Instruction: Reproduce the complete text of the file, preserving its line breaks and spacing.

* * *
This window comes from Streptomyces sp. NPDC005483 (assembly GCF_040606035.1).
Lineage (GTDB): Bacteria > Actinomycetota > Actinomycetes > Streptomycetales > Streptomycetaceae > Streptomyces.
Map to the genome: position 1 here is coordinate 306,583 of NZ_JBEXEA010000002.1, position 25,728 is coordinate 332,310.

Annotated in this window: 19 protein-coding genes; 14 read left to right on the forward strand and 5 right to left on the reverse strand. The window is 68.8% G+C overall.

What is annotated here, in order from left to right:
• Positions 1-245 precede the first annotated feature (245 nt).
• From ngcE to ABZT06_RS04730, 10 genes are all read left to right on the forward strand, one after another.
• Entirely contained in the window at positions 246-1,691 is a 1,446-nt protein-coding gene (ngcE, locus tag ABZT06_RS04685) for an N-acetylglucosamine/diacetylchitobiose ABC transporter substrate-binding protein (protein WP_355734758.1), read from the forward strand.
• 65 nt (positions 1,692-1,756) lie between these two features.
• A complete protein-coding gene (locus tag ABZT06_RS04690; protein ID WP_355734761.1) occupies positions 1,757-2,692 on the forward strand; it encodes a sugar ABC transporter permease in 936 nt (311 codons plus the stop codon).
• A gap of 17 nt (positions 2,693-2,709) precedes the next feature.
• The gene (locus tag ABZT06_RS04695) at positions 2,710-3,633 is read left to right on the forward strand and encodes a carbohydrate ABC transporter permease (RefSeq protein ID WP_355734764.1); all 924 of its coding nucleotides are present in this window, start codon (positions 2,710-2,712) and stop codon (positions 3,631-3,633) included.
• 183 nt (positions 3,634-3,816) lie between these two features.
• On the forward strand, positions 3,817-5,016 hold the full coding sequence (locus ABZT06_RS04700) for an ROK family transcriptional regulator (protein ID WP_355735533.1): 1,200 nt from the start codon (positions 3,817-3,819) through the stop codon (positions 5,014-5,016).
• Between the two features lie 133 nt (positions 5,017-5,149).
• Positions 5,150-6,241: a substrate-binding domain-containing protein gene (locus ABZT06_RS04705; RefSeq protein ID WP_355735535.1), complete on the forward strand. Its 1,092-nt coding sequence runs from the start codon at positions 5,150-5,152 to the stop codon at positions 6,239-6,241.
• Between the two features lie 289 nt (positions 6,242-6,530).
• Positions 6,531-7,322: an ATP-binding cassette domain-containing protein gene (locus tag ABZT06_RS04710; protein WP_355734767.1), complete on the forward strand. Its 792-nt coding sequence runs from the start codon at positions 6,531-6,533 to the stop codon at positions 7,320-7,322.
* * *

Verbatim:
This window comes from Streptomyces sp. NPDC005483 (assembly GCF_040606035.1).
Lineage (GTDB): Bacteria > Actinomycetota > Actinomycetes > Streptomycetales > Streptomycetaceae > Streptomyces.
Map to the genome: position 1 here is coordinate 306,583 of NZ_JBEXEA010000002.1, position 25,728 is coordinate 332,310.

Annotated in this window: 19 protein-coding genes; 14 read left to right on the forward strand and 5 right to left on the reverse strand. The window is 68.8% G+C overall.

What is annotated here, in order from left to right:
• Positions 1-245 precede the first annotated feature (245 nt).
• From ngcE to ABZT06_RS04730, 10 genes are all read left to right on the forward strand, one after another.
• Entirely contained in the window at positions 246-1,691 is a 1,446-nt protein-coding gene (ngcE, locus tag ABZT06_RS04685) for an N-acetylglucosamine/diacetylchitobiose ABC transporter substrate-binding protein (protein WP_355734758.1), read from the forward strand.
• 65 nt (positions 1,692-1,756) lie between these two features.
• A complete protein-coding gene (locus tag ABZT06_RS04690; protein ID WP_355734761.1) occupies positions 1,757-2,692 on the forward strand; it encodes a sugar ABC transporter permease in 936 nt (311 codons plus the stop codon).
• A gap of 17 nt (positions 2,693-2,709) precedes the next feature.
• The gene (locus tag ABZT06_RS04695) at positions 2,710-3,633 is read left to right on the forward strand and encodes a carbohydrate ABC transporter permease (RefSeq protein ID WP_355734764.1); all 924 of its coding nucleotides are present in this window, start codon (positions 2,710-2,712) and stop codon (positions 3,631-3,633) included.
• 183 nt (positions 3,634-3,816) lie between these two features.
• On the forward strand, positions 3,817-5,016 hold the full coding sequence (locus ABZT06_RS04700) for an ROK family transcriptional regulator (protein ID WP_355735533.1): 1,200 nt from the start codon (positions 3,817-3,819) through the stop codon (positions 5,014-5,016).
• Between the two features lie 133 nt (positions 5,017-5,149).
• Positions 5,150-6,241: a substrate-binding domain-containing protein gene (locus ABZT06_RS04705; RefSeq protein ID WP_355735535.1), complete on the forward strand. Its 1,092-nt coding sequence runs from the start codon at positions 5,150-5,152 to the stop codon at positions 6,239-6,241.
• Between the two features lie 289 nt (positions 6,242-6,530).
• Positions 6,531-7,322: an ATP-binding cassette domain-containing protein gene (locus tag ABZT06_RS04710; protein WP_355734767.1), complete on the forward strand. Its 792-nt coding sequence runs from the start codon at positions 6,531-6,533 to the stop codon at positions 7,320-7,322.